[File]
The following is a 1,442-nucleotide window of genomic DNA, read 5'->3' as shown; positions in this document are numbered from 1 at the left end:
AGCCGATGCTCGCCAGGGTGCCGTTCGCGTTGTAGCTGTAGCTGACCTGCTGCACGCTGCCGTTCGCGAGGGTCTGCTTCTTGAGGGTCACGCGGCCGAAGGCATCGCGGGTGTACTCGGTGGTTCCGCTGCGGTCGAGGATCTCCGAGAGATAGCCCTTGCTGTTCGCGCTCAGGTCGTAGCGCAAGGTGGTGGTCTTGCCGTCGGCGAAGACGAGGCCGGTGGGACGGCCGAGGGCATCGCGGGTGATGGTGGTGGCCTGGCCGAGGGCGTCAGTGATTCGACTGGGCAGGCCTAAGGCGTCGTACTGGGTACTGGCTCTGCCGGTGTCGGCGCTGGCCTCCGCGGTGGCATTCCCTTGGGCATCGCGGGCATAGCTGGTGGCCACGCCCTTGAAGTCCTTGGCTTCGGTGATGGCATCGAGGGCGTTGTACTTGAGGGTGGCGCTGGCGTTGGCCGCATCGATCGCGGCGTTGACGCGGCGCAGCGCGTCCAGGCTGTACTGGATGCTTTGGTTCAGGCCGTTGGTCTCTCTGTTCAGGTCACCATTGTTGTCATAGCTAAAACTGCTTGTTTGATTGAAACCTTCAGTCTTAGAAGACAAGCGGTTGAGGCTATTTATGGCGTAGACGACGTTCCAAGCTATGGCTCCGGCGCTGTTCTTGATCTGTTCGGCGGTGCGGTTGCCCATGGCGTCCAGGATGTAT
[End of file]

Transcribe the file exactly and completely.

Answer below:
The following is a 1,442-nucleotide window of genomic DNA, read 5'->3' as shown; positions in this document are numbered from 1 at the left end:
AGCCGATGCTCGCCAGGGTGCCGTTCGCGTTGTAGCTGTAGCTGACCTGCTGCACGCTGCCGTTCGCGAGGGTCTGCTTCTTGAGGGTCACGCGGCCGAAGGCATCGCGGGTGTACTCGGTGGTTCCGCTGCGGTCGAGGATCTCCGAGAGATAGCCCTTGCTGTTCGCGCTCAGGTCGTAGCGCAAGGTGGTGGTCTTGCCGTCGGCGAAGACGAGGCCGGTGGGACGGCCGAGGGCATCGCGGGTGATGGTGGTGGCCTGGCCGAGGGCGTCAGTGATTCGACTGGGCAGGCCTAAGGCGTCGTACTGGGTACTGGCTCTGCCGGTGTCGGCGCTGGCCTCCGCGGTGGCATTCCCTTGGGCATCGCGGGCATAGCTGGTGGCCACGCCCTTGAAGTCCTTGGCTTCGGTGATGGCATCGAGGGCGTTGTACTTGAGGGTGGCGCTGGCGTTGGCCGCATCGATCGCGGCGTTGACGCGGCGCAGCGCGTCCAGGCTGTACTGGATGCTTTGGTTCAGGCCGTTGGTCTCTCTGTTCAGGTCACCATTGTTGTCATAGCTAAAACTGCTTGTTTGATTGAAACCTTCAGTCTTAGAAGACAAGCGGTTGAGGCTATTTATGGCGTAGACGACGTTCCAAGCTATGGCTCCGGCGCTGTTCTTGATCTGTTCGGCGGTGCGGTTGCCCATGGCGTCCAGGATGTAT